Coyle, Kent Le Van, and Eugene Kowalik, Third Rowp Gerry Voss, Al-
phonse Paregis, john Riddel, Ann Weishar, and john Banick strike a pose
during a meeting. 4. Bob Miletich and Judy Francescan, officers of the
Spanish Club, get together after one of their meetings. 5. Art Club mem-
bers, Mrs. Williams, Connie Polito, Iudy Pfanenstiel, Michelle Bousson,
Mike Lingner, Theresa Armetta, Denise DeRuyck, Mary VandeVoorde,
Judy Jacques, jane Arnold, and Eva Ortscheid are talking about their up-
coming project. 6. Dawn Vande Moortel, President of the Spanish Club,
consults with the club's advisor, Sister Loretta Marie, about the Christmas
Being ranked in the top ten percent of the class, showing leader-
ship and providing services for the school are three requirements
tor membership to the National Honor Societv. The candidates
work together throughout the vear to provide the much-needed
services at Allernan which include helping with parent-teacher
nights, card parties and the Pancake Breakfast. The National
Honor jocietv was led this vear bv president, C-reg Schneider,
vice-president, Marv Carton and secretary-treasurer, Monica
DeCrauwe. bister lane Frances, OP., is the advisor for the club.
1. Members of NHS caught reflecting which door to utilize during a tire
drill are: First Row, Monica DeGrauwe, Elizabeth Fitzgibbon, Patti Posa-
teri, Diane DePorter, Mike Kiss, jim Hartwig, advisor Sister lane Frances,
Tim Ducey, jim DeWult, Second Row: Greg Schneider, Cindy Compton,
Dawn VandeMoortel, Debbie Barbour, Paula Zerull, Dan Frett, Kathy
Hayes: Third Row: Marian Goetzmann, Yernie Neff, Melinda W'iggins,
Barb Bender, Tina Viaene, Mary Carton, lim Claseman, Fourth Row: Pete
Kale, Sara Hanson, Ann lNeishar, Amy Sutterman, Debbie Quinni Last
Row: Ann Kerschieter, Bill Prebil, Donna Danay and Bob Miletich. 2. NHS
Officers Greg Schneider, President, Monica DeGrauwe, Secretary-Trem
surer: and Mary Carton, Vice-President, review the minutes of a recent
meeting. 3. Ranking as the Top Ten in the senior class are: Seated: Debbie
Barbour, Debbie Quinn, Amy Sutterman, Bob Miletich, Kathy Hayes,
Standing: Tina Yiaene, Mary Carton, Bill Prebil, Diane DePorter, and Greg
Schneider. 4. National Merit Scholarship Letter of Commendation winners,
Vernie Neff, Tina Yiaene, and Sara Hanson, express their opinions about
the test. 5. Yaledictorian Mary Carton and Salutatorian Bob Miletich con-
template the future,
There are two special groups of
students who have achieved special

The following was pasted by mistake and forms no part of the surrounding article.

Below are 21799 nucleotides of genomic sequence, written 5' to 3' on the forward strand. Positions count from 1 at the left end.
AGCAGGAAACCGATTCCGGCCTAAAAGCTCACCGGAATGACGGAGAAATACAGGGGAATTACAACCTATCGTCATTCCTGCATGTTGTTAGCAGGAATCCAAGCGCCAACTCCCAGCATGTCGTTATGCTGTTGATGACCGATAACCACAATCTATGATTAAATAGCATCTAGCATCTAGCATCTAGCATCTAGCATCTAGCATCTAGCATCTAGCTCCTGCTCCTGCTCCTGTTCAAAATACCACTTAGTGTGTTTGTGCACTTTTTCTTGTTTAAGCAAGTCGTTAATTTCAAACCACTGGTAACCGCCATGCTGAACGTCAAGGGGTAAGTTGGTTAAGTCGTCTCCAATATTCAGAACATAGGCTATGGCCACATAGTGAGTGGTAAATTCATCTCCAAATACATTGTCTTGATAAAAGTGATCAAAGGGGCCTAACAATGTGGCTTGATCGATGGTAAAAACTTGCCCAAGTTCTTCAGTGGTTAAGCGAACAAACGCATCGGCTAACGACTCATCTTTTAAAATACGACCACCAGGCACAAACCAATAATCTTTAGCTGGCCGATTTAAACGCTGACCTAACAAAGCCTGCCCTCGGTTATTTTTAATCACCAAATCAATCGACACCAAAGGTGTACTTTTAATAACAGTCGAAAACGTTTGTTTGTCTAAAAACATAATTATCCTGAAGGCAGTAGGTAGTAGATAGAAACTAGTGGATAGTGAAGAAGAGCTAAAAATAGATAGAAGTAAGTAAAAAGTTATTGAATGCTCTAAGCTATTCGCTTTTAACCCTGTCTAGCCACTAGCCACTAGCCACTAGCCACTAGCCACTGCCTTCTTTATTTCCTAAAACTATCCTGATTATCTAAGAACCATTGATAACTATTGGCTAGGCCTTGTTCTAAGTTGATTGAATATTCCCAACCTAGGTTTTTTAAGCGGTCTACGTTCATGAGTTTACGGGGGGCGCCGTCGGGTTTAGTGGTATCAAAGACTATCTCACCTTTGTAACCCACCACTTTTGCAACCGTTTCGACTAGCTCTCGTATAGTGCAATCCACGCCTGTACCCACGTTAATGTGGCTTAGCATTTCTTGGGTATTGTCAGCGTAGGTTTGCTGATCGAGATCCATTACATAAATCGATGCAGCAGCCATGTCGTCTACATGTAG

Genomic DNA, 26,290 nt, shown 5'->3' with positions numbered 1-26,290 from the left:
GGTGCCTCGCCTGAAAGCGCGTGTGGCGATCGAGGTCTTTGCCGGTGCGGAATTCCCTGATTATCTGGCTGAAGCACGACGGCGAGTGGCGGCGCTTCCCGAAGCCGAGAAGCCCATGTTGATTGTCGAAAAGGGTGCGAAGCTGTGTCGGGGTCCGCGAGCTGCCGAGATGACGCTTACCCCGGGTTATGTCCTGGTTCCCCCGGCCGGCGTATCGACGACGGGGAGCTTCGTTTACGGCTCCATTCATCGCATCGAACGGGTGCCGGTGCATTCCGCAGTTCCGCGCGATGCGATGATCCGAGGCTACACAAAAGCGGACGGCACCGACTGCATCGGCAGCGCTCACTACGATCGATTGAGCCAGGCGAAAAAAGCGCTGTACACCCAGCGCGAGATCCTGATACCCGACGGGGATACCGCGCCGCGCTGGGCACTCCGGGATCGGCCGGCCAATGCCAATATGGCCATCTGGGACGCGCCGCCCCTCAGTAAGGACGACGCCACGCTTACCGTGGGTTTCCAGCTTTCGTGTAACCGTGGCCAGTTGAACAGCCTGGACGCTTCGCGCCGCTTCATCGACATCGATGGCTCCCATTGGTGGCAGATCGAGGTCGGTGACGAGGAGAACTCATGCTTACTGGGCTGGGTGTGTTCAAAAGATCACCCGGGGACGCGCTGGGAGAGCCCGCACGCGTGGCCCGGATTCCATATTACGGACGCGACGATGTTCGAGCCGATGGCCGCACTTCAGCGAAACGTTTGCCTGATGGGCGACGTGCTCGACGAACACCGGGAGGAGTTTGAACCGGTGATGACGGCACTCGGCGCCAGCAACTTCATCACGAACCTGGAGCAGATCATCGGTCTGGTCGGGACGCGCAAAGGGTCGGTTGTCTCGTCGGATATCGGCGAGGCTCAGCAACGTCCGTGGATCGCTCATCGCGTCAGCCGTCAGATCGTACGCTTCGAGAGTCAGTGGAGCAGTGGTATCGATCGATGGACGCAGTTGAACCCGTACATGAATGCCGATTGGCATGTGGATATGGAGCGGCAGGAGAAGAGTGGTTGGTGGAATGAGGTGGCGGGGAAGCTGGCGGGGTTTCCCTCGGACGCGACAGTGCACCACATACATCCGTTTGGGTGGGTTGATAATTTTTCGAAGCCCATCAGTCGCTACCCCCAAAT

academic recognition. These are the
members of the top ten and Nation-
al Merit Scholars. The top ten ex-
plains iust what it is - the top ten
ranked people in the class. The Na-
tional Merit Scholars are those who
showed exceptional academic
promise on the qualifying test they
took as iuniors.
1. Cecilia Knupp exhibits the tal-
ent which enabled her to be eligi-
ble for a Betty Crocker Future
Homemaker scholarship. 2. Pre-
paring another essay is Ioe Hayes,
a winner in the Moline Optimist
Club sponsored "Youth Appre-
ciation Weeldf along with Debbie
Nelson, who was absent for the
picture, 3. Displaying her oratory
skills is Elizabeth Fitzgibbons, a
winner in a recent speech
f -- -
There are students each year from Alleman distin-
guished apart from the others for their outstanding
actions or performances in oratorical, culinary, or
just general fields. Speech and art contests are but
couple of the events frequented by Alleman High
students, while others are busy composing papers
for essay contests. However, the most popular hon-
or is by far to be named as a Junior Rotarian. To be
chosen to participate in Rotary, a senior boy must
have performed those services deemed meritable by
these Quint-City businessmen.
5. Rock Island Optimist Award winners are Mike Meenan and
Dawn VandeMoortel, o. The real men at Alleman are the junior
Rotarians. Playing it cool are the Rock Island members: First
row, Jeff Feeney, Mike Meenan, Mike Kiss, Bill Prebil, Chuck
Burgmeier, jim DeWulf, Iim Hartwig, Tom Vaccarog Second
row: john Peck, Bill Lenger, Pete Kale, Greg Schneider, jim
Clasemen, Glenn Cray, Third row: Tim Ducey.
YEARBOOK STAFF 1972: advisor, Gene Saunders, co-editors, Kathy
Hayes, Bill Prebil, photographers, jeff Gustafson, Bob Hollopeter, 1. Busi-
ness staff, Diane Deporter, Elizabeth Fitzgibbon, co-editors, Mary Schen-
one, Vernie Neff. 2. Index staff, Kathy McFate, Mary Morris, co-editors 3.
Sports staff: Mike Meenan, editor, Pete Kale, assistant editor, john Peck,
Chuck Burgmeier, Mike Skoglund and Don VanDeWalle. 4. Advertisment
and Art: Glenn Gray, ad. editor, Bill Schelstrate, Theresa Southwood, art
co-editors, Marian Goetzmann, 5. People staff: Debbie Quinn, Tina Viaene,
co-editors, Debbie Barbour, Mary Williams. 6. Activities staff: Ann Weis-
harg editor, Paula Ze-rull, assistant editor, Tom Wahlheim, Cindy Compton,